Johny Hendricks got the job done Saturday night, but not without overcoming a bit of adversity.
Following his hard-fought split decision victory over Josh Koscheck in the co-main event of UFC on Fox 3, Hendricks revealed that he fought off two illnesses leading up to the contest at the Izod Center in East Rutherford, N.J.
“I guess I had God on my side. I had a tough training camp. These last two weeks, I was battling some mean stuff, but my coaches kept me positive,” Hendricks told Fox Sports after his win. “I had bronchitis, and then mono -- two great ones to have three weeks before the fight, right?”
Despite taking ill, Hendricks said he never seriously considered pulling out of the fight. Though he would walk away with a razor-thin judges’ decision, Hendricks did not have an easy night, first receiving an accidental eye poke and then absorbing a barrage of punches in the first round.
“I did get poked in the eye and was seeing double,” Hendricks said. “I had to close one of my eyes to see where he was at, but that’s fighting. I just stayed strong and stayed focused on what I needed to do.”
Hendricks battled back to close out round one and fought Koscheck tooth-and-nail for an additional 10 minutes. Koscheck managed to secure a takedown to close out the final frame, but Hendricks nonetheless received the split nod. The win marked the fourth consecutive win for the two-time NCAA Division I wrestling champion, who bested Koscheck’s longtime American Kickboxing Academy teammate Jon Fitch in December.
“Both [Koscheck and Fitch] are tough fighters,” said Hendricks. “I feel blessed to be in same Octagon as them. Now I just have to go home and be prepared for a title shot. I fought hard tonight and got my hand raised.”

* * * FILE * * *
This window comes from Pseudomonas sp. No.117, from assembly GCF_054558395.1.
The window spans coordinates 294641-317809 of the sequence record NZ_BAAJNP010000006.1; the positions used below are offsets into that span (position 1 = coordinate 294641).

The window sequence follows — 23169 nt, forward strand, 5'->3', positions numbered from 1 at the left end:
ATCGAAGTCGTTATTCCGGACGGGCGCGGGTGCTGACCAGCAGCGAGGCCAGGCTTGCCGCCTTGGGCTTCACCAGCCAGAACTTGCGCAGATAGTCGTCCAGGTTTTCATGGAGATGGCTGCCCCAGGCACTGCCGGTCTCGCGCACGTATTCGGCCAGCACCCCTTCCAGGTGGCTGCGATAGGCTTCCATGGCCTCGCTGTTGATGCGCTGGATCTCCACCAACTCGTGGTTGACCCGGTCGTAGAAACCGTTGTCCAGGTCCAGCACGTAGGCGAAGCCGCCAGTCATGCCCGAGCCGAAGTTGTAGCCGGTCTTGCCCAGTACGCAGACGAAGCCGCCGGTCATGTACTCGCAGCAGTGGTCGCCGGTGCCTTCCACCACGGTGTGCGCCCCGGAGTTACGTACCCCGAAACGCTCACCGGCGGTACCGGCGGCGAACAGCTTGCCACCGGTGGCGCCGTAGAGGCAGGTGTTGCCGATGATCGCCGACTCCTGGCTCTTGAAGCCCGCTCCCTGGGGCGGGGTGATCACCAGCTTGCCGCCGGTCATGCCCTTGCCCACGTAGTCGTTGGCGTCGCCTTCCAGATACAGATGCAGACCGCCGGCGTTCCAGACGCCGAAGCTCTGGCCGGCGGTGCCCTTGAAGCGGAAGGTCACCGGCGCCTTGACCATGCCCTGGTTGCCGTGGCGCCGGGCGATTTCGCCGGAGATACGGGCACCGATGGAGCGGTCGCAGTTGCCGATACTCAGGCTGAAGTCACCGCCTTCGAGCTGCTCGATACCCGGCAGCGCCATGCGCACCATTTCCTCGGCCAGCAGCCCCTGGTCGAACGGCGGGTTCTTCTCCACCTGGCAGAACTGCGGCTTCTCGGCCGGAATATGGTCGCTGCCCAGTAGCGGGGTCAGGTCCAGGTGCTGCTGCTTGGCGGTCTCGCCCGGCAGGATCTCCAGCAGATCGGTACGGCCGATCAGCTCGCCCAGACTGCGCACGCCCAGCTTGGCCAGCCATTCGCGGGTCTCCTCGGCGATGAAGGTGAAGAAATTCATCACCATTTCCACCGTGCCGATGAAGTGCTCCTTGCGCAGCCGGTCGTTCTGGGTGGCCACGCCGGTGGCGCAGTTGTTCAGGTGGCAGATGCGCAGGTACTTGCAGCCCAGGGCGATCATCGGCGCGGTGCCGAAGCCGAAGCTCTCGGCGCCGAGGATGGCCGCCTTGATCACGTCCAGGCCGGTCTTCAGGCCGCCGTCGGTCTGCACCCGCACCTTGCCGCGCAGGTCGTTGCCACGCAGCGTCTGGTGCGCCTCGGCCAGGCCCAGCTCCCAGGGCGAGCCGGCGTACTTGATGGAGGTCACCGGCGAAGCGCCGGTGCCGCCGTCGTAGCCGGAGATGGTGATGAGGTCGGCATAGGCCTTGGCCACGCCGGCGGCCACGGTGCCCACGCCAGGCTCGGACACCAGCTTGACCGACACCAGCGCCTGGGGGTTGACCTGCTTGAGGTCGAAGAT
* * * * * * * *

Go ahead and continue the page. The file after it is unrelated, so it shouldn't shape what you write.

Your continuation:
The defeat snapped a two-fight winning streak for Koscheck. Though disappointed in the result, the former welterweight title challenger did not bemoan the judges’ verdict post-fight.
“I’m not one to ever bitch about decisions,” said Koscheck. “I thought I won the first and third [rounds], but apparently the judges saw it differently. It was a good fight, and I felt like I ended the fight on top. It is what it is, and I live to fight another day.”
The victory now secure, Hendricks may look at future opportunities to move up the welterweight ladder. The Oklahoma State alumnus has won eight of his nine Octagon outings, with only a 2010 decision defeat to Rick Story marring his professional record. Though he could be on the verge of challenging for the 170-pound championship, Hendricks took a patient approach when discussing his next step.
“Whenever I heal up, we’ll talk and go from there. Right now, a lot of things are going through my mind,” said Hendricks. “I need to get away and go spend time with my family before I do anything. Right now all I want to do is go home and spend time with my wife.”